Editor’s note: After some rigorous reporting on Sierra Foothills Report, CABPRO dropped a mention of “nonprofit” from its membership letter. In addition, the tea party’s nonprofit status has been called into question in investigative reports. Yet a “true patriot” in the CABPRO newsletter chooses to bash Claim GV in a similar light, without shining a light on its own practices.
From (ironically enough) “Activist groups masquerading as nonprofit organizations”:
“Nonprofit, or 510 (c) (3) organizations, according to the IRS, are supposed to be exempt from paying taxes if they are set up for charitable, religious, educational, scientific, literary, testing for public safety, fostering national or international amateur sports competition, and preventing cruelty to children or animals. Also, according to the IRS, the term charitable is used in its generally accepted legal sense and includes relief to the poor, the distressed, or the underprivileged, advancement of religion, advancement of education or science, erecting or maintaining public buildings, monuments, or works, lessening the burdens of government, lessening neighborhood tensions, eliminating prejudice and discrimination, defending human and civil rights secured by law, and combating community deterioration and juvenile delinquency.
“Here is a local example. I read that representatives from Claim-GV, APPLE, Wolf Creek Alliance, Sierra Fund, and the Green Party are having a panel discussion on the Idaho-Maryland Mine and showing a documentary called, “The Last Mountain,” a movie about mountaintop coal mining in West Virginia. Again, while I respect these groups’ right to free speech, would it not be appropriate to have a mine representative participate in the panel, or some other neutral or pro-mining groups to balance things so the public can get some objectivity? And the idea of showing mountaintop coal mining and trying to compare that to the proposed Idaho-Maryland Project is ridiculous.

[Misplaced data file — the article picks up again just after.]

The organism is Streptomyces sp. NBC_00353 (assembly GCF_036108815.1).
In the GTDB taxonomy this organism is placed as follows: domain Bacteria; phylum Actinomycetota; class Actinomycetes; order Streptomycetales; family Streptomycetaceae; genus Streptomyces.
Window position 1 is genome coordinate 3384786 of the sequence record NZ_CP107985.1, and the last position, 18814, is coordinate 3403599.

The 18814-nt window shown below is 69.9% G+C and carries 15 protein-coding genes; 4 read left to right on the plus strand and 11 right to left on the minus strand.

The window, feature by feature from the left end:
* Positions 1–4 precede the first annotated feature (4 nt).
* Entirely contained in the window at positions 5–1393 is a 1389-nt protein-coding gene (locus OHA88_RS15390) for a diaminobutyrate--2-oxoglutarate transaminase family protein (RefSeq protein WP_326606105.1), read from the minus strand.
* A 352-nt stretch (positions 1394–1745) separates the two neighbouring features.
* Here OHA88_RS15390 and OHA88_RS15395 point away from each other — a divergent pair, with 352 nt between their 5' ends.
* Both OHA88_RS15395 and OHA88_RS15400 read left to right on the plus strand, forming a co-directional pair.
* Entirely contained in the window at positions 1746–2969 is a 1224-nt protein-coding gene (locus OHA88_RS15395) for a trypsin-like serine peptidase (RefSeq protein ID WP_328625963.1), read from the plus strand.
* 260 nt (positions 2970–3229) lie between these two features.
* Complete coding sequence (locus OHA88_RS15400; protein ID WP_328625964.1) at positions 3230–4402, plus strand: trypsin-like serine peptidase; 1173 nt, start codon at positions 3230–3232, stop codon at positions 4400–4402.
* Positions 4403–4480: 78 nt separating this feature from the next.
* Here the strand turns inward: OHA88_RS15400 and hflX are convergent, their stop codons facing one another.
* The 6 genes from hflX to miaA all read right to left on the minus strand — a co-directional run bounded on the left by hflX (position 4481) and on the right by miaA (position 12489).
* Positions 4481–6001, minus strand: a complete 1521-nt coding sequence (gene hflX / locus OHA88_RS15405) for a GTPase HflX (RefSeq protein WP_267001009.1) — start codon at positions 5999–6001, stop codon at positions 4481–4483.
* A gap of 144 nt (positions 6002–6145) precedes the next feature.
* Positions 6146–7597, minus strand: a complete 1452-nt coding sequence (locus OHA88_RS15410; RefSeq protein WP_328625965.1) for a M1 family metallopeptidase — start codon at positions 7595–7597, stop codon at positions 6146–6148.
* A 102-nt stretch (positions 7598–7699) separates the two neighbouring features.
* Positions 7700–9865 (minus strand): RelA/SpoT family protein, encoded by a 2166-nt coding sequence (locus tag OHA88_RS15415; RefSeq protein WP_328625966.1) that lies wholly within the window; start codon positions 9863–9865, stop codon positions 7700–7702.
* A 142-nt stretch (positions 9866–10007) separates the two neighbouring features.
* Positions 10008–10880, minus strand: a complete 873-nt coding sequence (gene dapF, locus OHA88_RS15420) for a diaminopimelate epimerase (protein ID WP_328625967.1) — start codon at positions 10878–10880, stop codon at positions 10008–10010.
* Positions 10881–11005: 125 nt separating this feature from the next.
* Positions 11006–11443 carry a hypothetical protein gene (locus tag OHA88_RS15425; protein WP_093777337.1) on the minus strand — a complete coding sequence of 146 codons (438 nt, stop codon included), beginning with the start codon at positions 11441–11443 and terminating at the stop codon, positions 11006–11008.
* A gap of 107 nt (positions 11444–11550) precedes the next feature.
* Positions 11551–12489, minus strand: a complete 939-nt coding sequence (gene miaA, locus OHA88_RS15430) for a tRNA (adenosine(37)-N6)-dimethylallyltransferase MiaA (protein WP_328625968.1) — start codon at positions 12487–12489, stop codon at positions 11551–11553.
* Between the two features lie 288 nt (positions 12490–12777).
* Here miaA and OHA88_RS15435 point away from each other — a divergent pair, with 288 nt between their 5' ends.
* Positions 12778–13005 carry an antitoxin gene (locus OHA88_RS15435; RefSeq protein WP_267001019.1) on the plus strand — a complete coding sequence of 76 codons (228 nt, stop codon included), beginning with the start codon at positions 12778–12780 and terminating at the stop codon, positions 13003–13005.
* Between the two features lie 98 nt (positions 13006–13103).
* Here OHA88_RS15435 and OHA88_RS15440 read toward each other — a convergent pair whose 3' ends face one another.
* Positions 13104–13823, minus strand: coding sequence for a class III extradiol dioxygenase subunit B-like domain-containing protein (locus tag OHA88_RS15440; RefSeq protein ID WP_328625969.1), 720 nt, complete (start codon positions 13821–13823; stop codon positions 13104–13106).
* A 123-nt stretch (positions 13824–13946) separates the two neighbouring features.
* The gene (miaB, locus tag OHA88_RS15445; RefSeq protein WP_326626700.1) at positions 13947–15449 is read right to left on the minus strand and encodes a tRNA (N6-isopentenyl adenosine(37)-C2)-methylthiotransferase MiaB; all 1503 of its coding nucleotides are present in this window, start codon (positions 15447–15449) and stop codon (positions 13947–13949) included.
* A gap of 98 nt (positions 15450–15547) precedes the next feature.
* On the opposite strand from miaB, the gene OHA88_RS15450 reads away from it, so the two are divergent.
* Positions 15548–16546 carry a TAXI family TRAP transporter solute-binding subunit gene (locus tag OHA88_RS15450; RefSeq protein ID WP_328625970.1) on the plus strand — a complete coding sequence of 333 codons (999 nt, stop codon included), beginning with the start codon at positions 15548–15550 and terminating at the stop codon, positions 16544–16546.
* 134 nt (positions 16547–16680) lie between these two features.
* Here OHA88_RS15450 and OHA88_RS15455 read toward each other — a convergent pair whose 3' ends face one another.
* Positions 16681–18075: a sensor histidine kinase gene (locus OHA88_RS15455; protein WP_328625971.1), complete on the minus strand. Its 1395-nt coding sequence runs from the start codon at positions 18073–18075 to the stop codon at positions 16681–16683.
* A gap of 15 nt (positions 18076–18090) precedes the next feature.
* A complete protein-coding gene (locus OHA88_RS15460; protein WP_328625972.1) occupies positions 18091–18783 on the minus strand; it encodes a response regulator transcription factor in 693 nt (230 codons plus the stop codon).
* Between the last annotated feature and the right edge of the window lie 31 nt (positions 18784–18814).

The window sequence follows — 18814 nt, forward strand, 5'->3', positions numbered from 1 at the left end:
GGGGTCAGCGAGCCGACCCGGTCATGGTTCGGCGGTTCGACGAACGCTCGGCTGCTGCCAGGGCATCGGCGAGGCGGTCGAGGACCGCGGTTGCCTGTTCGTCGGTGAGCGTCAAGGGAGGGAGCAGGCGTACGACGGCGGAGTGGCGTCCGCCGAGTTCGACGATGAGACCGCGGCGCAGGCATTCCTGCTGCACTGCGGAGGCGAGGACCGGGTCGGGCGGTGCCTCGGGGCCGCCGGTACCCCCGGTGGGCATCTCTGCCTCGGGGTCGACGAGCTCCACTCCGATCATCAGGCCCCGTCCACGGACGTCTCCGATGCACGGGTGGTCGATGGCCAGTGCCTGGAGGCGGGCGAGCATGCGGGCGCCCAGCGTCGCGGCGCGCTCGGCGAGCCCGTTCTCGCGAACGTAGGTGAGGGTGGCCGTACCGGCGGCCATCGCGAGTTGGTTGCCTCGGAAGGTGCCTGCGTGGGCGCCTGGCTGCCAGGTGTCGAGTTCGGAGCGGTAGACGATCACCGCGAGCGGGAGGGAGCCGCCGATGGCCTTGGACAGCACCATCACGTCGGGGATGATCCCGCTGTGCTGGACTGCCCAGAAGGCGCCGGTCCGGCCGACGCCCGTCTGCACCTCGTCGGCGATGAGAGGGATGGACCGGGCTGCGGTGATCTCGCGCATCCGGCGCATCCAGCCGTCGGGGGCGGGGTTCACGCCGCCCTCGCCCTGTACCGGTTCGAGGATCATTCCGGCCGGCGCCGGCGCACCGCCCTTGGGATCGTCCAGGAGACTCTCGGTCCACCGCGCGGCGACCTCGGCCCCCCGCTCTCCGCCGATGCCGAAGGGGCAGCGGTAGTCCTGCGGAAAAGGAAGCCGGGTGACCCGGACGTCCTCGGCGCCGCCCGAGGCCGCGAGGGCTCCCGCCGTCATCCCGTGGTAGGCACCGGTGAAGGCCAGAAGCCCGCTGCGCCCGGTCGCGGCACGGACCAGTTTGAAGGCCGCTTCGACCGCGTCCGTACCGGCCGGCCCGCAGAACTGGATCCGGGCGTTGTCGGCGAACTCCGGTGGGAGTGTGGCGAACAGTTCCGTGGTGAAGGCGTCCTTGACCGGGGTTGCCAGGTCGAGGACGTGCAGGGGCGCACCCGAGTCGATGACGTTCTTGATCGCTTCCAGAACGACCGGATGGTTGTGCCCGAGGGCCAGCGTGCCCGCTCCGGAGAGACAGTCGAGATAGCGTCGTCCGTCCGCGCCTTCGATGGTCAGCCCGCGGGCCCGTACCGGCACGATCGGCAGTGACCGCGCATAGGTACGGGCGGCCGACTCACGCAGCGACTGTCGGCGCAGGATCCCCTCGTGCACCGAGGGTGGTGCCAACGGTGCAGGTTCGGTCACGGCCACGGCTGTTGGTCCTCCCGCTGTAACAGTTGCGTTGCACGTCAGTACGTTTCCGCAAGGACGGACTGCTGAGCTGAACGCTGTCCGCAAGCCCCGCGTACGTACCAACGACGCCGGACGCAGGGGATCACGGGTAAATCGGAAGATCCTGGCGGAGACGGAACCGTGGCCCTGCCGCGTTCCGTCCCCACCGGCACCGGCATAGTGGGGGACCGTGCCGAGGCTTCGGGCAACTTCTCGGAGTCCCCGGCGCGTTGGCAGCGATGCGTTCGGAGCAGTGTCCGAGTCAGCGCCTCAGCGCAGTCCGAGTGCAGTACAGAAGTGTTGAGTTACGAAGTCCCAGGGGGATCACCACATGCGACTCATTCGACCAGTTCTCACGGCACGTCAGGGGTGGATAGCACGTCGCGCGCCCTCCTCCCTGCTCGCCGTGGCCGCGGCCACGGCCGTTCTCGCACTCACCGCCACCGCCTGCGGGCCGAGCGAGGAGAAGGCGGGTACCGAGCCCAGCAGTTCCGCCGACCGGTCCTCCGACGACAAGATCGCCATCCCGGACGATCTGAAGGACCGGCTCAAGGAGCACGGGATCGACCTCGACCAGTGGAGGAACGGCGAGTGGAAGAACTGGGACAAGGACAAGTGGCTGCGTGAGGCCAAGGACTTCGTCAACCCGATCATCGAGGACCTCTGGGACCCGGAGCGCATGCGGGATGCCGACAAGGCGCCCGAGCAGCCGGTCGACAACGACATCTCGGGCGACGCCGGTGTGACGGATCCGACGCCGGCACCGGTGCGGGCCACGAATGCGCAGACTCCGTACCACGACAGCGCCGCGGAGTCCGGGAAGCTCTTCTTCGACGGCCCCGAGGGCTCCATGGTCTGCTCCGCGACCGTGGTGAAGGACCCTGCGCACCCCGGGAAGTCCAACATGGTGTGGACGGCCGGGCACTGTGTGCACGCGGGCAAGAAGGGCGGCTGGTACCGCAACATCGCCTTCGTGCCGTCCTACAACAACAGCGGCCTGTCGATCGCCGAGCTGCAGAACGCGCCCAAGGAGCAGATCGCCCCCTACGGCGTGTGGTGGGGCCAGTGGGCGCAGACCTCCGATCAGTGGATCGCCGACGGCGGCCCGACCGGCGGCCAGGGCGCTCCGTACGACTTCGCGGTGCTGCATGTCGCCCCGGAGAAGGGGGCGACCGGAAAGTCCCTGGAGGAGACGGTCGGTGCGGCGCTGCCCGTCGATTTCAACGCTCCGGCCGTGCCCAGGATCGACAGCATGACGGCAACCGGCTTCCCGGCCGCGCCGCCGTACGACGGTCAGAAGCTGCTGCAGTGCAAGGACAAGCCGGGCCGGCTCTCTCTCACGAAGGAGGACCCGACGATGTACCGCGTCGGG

“Claim-GV gets little or no credibility with the public in Grass Valley, other than from those who drink their Kool-aid. They continually misrepresent the project to the public, using scare tactics. For example, their picture of the proposed ceramics plant belching smoke thousands of feet in the air is a “Photo-shopped” picture with no scientific calculation to back it up. Claim-GV representatives even admit this when questioned at their booth at Thursday Night Markets. So, we, the taxpayer, are subsidizing an activist group with no ethics or morals, who have the sole goal of stopping a project that they do not like and they will say anything to do it (the ends justifies the means). This is regardless of the jobs, tax revenue, and environmental benefits (clean up of a legacy mine site) it will bring the community. Where is the accountability for the use of our taxpayer’s dollars in this? I do not want my tax dollars subsidizing groups like this.
“What is even more of a shame is that groups like APPLE, Wolf Creek Alliance and the Sierra Fund, that are potentially responsible community groups, get sucked into the vortex of Claim-GV’s irresponsible actions. If the members of these organizations want to be dragged down and associated with the lack of ethics and morals represented by Claim-GV and their representatives, it is truly sad. Perhaps it is time for you to reconsider your association with Claim-GV and instead work proactively with the city and the mine to create the best project possible, and support our community?
“We can expect over the next few years that tax reform will come. It is hoped that our politicians will look into the abuse of 501 (c) (3) organizations and revamp the tax regulations to better determine who should qualify for tax-exempt status. In the meantime, special interest groups need to realize that taxpayers are fed up with subsidizing them as charities when they are clearly not. It is time for them to take action to transform themselves into responsible and representative organizations.
Robert Wilder is a resident of Nevada County and a true Patriot.”
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